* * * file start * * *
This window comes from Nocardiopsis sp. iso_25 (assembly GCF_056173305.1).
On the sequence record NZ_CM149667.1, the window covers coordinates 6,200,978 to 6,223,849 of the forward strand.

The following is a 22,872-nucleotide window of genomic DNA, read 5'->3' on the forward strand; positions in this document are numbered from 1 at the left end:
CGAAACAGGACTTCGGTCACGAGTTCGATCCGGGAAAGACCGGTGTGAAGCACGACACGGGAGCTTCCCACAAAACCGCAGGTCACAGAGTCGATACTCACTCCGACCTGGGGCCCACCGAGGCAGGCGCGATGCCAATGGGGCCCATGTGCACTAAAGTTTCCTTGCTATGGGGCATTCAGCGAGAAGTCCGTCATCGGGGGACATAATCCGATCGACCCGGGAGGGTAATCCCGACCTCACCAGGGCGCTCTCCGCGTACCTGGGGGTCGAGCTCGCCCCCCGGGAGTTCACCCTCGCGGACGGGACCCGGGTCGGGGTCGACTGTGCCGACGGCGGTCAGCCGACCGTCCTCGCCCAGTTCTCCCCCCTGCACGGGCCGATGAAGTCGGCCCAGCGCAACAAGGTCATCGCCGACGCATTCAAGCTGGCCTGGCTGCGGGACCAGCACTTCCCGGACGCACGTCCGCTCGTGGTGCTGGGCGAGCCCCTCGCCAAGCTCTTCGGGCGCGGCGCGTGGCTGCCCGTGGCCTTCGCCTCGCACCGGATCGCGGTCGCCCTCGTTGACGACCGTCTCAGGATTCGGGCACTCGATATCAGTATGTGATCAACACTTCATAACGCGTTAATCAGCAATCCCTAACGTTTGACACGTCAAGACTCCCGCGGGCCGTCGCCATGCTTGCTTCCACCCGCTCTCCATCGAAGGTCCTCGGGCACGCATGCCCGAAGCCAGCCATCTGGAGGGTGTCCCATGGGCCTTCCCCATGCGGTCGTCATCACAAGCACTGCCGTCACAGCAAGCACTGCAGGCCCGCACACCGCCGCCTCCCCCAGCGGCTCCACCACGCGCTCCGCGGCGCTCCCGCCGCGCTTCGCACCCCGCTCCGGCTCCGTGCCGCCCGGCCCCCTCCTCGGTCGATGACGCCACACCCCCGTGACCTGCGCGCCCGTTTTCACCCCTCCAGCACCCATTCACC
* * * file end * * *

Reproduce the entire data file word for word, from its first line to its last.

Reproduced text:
This window comes from Nocardiopsis sp. iso_25 (assembly GCF_056173305.1).
On the sequence record NZ_CM149667.1, the window covers coordinates 6,200,978 to 6,223,849 of the forward strand.

The following is a 22,872-nucleotide window of genomic DNA, read 5'->3' on the forward strand; positions in this document are numbered from 1 at the left end:
CGAAACAGGACTTCGGTCACGAGTTCGATCCGGGAAAGACCGGTGTGAAGCACGACACGGGAGCTTCCCACAAAACCGCAGGTCACAGAGTCGATACTCACTCCGACCTGGGGCCCACCGAGGCAGGCGCGATGCCAATGGGGCCCATGTGCACTAAAGTTTCCTTGCTATGGGGCATTCAGCGAGAAGTCCGTCATCGGGGGACATAATCCGATCGACCCGGGAGGGTAATCCCGACCTCACCAGGGCGCTCTCCGCGTACCTGGGGGTCGAGCTCGCCCCCCGGGAGTTCACCCTCGCGGACGGGACCCGGGTCGGGGTCGACTGTGCCGACGGCGGTCAGCCGACCGTCCTCGCCCAGTTCTCCCCCCTGCACGGGCCGATGAAGTCGGCCCAGCGCAACAAGGTCATCGCCGACGCATTCAAGCTGGCCTGGCTGCGGGACCAGCACTTCCCGGACGCACGTCCGCTCGTGGTGCTGGGCGAGCCCCTCGCCAAGCTCTTCGGGCGCGGCGCGTGGCTGCCCGTGGCCTTCGCCTCGCACCGGATCGCGGTCGCCCTCGTTGACGACCGTCTCAGGATTCGGGCACTCGATATCAGTATGTGATCAACACTTCATAACGCGTTAATCAGCAATCCCTAACGTTTGACACGTCAAGACTCCCGCGGGCCGTCGCCATGCTTGCTTCCACCCGCTCTCCATCGAAGGTCCTCGGGCACGCATGCCCGAAGCCAGCCATCTGGAGGGTGTCCCATGGGCCTTCCCCATGCGGTCGTCATCACAAGCACTGCCGTCACAGCAAGCACTGCAGGCCCGCACACCGCCGCCTCCCCCAGCGGCTCCACCACGCGCTCCGCGGCGCTCCCGCCGCGCTTCGCACCCCGCTCCGGCTCCGTGCCGCCCGGCCCCCTCCTCGGTCGATGACGCCACACCCCCGTGACCTGCGCGCCCGTTTTCACCCCTCCAGCACCCATTCACC